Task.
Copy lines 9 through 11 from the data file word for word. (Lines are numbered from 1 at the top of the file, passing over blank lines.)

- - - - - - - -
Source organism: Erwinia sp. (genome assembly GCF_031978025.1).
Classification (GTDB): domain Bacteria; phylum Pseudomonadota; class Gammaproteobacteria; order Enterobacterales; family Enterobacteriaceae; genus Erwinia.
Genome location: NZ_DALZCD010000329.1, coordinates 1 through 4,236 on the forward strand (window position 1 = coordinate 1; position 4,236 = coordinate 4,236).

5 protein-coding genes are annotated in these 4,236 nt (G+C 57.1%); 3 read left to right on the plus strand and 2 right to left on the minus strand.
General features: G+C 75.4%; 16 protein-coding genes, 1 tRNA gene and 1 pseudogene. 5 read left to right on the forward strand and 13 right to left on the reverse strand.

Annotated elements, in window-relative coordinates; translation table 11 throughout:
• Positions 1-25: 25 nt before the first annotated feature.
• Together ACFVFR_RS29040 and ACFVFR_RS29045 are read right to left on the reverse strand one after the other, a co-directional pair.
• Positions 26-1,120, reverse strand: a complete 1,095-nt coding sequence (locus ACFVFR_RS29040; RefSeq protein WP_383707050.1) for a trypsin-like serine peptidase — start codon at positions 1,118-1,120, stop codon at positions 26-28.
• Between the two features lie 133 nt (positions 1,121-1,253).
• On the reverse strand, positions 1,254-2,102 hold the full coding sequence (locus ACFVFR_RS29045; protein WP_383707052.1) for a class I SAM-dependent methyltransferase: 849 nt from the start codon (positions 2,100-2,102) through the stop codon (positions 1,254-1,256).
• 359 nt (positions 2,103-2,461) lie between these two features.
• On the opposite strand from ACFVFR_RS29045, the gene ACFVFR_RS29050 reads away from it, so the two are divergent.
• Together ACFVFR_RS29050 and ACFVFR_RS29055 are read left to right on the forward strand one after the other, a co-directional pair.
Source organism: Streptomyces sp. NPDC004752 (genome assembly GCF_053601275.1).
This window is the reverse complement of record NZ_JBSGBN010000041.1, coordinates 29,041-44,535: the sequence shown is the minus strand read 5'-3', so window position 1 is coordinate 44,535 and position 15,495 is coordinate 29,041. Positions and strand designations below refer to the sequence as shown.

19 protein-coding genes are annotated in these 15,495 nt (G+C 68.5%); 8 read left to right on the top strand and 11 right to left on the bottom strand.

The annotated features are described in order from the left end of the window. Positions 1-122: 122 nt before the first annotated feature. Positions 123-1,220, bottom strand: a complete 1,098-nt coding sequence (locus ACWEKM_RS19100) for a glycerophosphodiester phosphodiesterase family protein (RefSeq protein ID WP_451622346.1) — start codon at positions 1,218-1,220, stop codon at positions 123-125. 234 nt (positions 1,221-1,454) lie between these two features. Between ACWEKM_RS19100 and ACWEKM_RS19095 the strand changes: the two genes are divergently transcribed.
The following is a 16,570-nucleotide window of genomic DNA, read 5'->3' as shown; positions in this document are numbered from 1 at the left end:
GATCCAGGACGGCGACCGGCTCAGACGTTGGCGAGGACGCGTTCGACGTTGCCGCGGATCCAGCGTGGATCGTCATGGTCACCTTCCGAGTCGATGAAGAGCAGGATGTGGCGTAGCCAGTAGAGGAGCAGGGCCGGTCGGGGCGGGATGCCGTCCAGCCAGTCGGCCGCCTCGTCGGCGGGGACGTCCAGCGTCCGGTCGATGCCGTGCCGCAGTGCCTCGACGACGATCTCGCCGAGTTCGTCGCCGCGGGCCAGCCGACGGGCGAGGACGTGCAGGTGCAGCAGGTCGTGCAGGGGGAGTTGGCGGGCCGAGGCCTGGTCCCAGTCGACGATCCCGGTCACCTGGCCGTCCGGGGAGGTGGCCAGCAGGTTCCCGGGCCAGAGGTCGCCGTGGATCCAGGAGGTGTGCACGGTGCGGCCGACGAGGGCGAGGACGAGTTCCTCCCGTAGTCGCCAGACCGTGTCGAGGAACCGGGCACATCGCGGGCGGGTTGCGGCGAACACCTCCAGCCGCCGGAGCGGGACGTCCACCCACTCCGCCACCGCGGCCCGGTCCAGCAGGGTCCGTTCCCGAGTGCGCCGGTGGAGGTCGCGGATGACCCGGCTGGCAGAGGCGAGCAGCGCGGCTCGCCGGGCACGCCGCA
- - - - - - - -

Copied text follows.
• Positions 26-1,120, reverse strand: a complete 1,095-nt coding sequence (locus ACFVFR_RS29040; RefSeq protein WP_383707050.1) for a trypsin-like serine peptidase — start codon at positions 1,118-1,120, stop codon at positions 26-28.
• Between the two features lie 133 nt (positions 1,121-1,253).
• On the reverse strand, positions 1,254-2,102 hold the full coding sequence (locus ACFVFR_RS29045; protein WP_383707052.1) for a class I SAM-dependent methyltransferase: 849 nt from the start codon (positions 2,100-2,102) through the stop codon (positions 1,254-1,256).